There may be nothing that chases away the dark shadows of the news — a pandemic, a dysfunctional Congress, an unknown number of people believing the loser of the last presidential election will magically become the winner before summer is over — as quickly and thoroughly as holding a new grandchild.
Parker Hayes Camden recently became my second pandemic grandchild, born a year and a week after his cousin Myles Richard Werden. They seem to be bookends to the worst of COVID-19.
When Myles was born, the state was in full-blown “stay home” mode with schools and many businesses closed to curb the spread of a virus that had no known treatment or vaccine. His masked grandparents only saw him through a window for weeks after he came home and had to make up for lost time months later.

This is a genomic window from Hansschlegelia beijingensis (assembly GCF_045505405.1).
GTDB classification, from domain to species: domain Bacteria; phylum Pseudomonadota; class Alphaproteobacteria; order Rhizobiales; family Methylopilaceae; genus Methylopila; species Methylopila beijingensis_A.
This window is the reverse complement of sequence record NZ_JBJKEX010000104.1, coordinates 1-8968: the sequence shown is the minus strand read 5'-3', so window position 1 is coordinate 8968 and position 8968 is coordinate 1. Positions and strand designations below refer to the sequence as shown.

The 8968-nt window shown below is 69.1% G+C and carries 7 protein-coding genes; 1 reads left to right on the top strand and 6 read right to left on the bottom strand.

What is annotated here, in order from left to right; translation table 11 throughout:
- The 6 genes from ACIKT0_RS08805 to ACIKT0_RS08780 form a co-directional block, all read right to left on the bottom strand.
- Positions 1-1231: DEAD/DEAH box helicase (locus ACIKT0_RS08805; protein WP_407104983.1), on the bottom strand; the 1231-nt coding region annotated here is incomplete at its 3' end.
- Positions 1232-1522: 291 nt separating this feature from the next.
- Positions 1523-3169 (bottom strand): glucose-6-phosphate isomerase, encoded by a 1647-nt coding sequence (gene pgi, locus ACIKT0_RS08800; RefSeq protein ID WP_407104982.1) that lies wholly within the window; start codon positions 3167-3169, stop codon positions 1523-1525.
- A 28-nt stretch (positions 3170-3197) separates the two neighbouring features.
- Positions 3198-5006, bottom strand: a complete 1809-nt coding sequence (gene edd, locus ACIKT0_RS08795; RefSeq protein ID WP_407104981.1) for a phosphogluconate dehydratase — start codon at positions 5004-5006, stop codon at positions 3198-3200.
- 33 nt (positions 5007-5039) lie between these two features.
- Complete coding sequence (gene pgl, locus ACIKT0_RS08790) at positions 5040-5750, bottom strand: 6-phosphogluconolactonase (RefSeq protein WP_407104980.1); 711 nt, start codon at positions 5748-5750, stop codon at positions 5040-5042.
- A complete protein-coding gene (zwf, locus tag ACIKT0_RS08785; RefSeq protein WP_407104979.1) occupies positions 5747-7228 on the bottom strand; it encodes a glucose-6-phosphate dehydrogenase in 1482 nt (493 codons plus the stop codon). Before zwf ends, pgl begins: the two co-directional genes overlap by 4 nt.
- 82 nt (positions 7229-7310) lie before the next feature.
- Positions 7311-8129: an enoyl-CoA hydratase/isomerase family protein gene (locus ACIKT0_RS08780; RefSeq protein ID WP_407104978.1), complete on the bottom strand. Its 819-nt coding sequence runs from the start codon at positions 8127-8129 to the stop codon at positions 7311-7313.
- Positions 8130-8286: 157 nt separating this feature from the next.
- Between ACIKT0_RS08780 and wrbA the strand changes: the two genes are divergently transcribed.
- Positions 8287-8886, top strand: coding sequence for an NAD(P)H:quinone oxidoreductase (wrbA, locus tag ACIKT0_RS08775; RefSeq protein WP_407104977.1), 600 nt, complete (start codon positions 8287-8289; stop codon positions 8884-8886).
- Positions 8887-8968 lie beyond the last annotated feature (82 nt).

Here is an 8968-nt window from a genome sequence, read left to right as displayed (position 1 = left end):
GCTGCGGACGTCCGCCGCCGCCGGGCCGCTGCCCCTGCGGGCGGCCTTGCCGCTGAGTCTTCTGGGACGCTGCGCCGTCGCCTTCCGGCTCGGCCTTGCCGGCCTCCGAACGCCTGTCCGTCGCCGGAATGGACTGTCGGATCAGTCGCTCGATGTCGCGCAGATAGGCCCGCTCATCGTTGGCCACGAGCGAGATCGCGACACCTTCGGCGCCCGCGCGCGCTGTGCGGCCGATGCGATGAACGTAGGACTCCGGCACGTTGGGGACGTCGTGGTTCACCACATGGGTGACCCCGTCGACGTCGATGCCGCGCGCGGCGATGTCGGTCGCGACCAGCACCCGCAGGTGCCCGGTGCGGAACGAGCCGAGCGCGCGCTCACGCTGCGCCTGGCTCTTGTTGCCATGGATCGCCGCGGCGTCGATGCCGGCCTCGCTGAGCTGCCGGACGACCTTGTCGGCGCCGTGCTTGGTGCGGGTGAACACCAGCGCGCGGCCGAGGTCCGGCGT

Parker was born as the state seems to be pulling out of the worst of the pandemic, as case counts drop and with so much vaccine on hand that people are being coaxed into getting a lifesaving shot with a chance at $1 million. He came home to vaccinated grandparents who could do all the grandparently things in person, like watch a tiny hand grasp an adult finger or talk to him in a voice at least an octave higher than normal.
Myles and Parker join their siblings Wesley and Kendall as members of “Generation Alpha,” a name that seems destined to be a mere placeholder until someone comes up with something better. After all, what’s more lame than getting to Generation Z and just starting over with the Greek alphabet as though this were a long hurricane season?